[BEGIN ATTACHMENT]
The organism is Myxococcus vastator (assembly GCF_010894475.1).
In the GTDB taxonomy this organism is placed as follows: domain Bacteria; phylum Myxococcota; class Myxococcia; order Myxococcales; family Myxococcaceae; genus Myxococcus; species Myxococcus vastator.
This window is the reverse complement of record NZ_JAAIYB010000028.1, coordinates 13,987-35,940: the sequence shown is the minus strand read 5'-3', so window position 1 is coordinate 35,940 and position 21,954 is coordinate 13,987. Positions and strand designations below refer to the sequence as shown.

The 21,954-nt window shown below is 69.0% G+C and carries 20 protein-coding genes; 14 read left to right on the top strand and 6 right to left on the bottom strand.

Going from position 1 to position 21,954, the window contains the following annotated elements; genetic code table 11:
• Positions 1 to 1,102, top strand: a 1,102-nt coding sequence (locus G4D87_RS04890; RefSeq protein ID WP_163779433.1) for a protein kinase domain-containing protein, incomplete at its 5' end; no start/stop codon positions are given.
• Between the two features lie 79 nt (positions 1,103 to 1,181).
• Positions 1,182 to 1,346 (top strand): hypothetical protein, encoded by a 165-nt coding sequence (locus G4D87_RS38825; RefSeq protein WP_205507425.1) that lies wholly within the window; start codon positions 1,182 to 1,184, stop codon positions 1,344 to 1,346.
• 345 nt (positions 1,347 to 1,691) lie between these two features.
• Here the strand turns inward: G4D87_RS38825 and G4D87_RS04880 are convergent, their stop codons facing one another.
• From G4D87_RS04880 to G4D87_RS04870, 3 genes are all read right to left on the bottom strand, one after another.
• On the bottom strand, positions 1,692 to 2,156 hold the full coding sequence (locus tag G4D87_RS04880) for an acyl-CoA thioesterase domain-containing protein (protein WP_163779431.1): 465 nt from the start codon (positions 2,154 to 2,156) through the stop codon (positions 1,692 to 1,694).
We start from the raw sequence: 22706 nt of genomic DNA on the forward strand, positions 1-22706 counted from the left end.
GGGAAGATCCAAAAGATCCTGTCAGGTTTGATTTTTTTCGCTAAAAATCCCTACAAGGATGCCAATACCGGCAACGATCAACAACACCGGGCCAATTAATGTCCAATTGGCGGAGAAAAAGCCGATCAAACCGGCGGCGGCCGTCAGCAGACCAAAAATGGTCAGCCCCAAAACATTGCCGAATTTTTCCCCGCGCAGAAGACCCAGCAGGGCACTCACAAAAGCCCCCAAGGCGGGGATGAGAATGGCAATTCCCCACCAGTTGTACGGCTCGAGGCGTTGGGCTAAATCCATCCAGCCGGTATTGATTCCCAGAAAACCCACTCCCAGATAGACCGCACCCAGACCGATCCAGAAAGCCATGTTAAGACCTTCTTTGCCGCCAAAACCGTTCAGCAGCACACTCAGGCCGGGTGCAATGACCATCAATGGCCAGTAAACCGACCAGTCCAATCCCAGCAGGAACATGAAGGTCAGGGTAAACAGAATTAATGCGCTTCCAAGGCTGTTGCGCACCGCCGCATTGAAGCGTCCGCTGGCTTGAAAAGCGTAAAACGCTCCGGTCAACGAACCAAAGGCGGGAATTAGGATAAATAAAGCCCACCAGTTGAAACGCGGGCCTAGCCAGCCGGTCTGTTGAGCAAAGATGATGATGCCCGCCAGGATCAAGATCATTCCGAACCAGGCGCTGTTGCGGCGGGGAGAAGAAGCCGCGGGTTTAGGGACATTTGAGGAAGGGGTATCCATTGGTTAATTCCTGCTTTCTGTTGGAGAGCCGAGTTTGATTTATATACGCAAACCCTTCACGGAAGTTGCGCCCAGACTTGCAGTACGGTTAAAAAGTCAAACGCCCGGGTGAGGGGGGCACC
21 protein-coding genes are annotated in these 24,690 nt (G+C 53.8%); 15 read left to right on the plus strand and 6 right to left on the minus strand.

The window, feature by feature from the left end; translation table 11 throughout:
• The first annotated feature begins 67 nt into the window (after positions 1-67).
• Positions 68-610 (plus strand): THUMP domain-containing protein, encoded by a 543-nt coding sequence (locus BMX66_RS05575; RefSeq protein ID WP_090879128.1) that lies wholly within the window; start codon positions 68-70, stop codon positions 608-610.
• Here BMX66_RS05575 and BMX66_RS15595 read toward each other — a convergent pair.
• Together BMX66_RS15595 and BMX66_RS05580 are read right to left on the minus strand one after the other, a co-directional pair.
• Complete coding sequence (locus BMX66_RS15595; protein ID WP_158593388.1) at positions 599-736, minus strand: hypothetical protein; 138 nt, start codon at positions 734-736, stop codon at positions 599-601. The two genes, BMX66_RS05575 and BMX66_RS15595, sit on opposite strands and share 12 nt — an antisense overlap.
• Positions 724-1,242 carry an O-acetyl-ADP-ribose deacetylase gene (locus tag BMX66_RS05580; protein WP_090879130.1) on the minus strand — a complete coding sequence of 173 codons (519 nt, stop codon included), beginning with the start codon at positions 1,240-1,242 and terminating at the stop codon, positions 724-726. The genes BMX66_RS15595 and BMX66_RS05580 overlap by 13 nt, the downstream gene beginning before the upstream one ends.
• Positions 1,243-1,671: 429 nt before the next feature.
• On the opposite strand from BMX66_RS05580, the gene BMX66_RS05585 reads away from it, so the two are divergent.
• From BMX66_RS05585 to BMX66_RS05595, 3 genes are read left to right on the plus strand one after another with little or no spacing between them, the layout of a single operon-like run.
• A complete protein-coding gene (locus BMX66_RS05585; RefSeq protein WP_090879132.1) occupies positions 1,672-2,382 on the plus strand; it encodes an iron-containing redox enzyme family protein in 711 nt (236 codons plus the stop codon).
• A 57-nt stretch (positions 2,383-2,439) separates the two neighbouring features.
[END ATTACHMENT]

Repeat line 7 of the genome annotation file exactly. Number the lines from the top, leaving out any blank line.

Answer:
• Between the two features lie 79 nt (positions 1,103 to 1,181).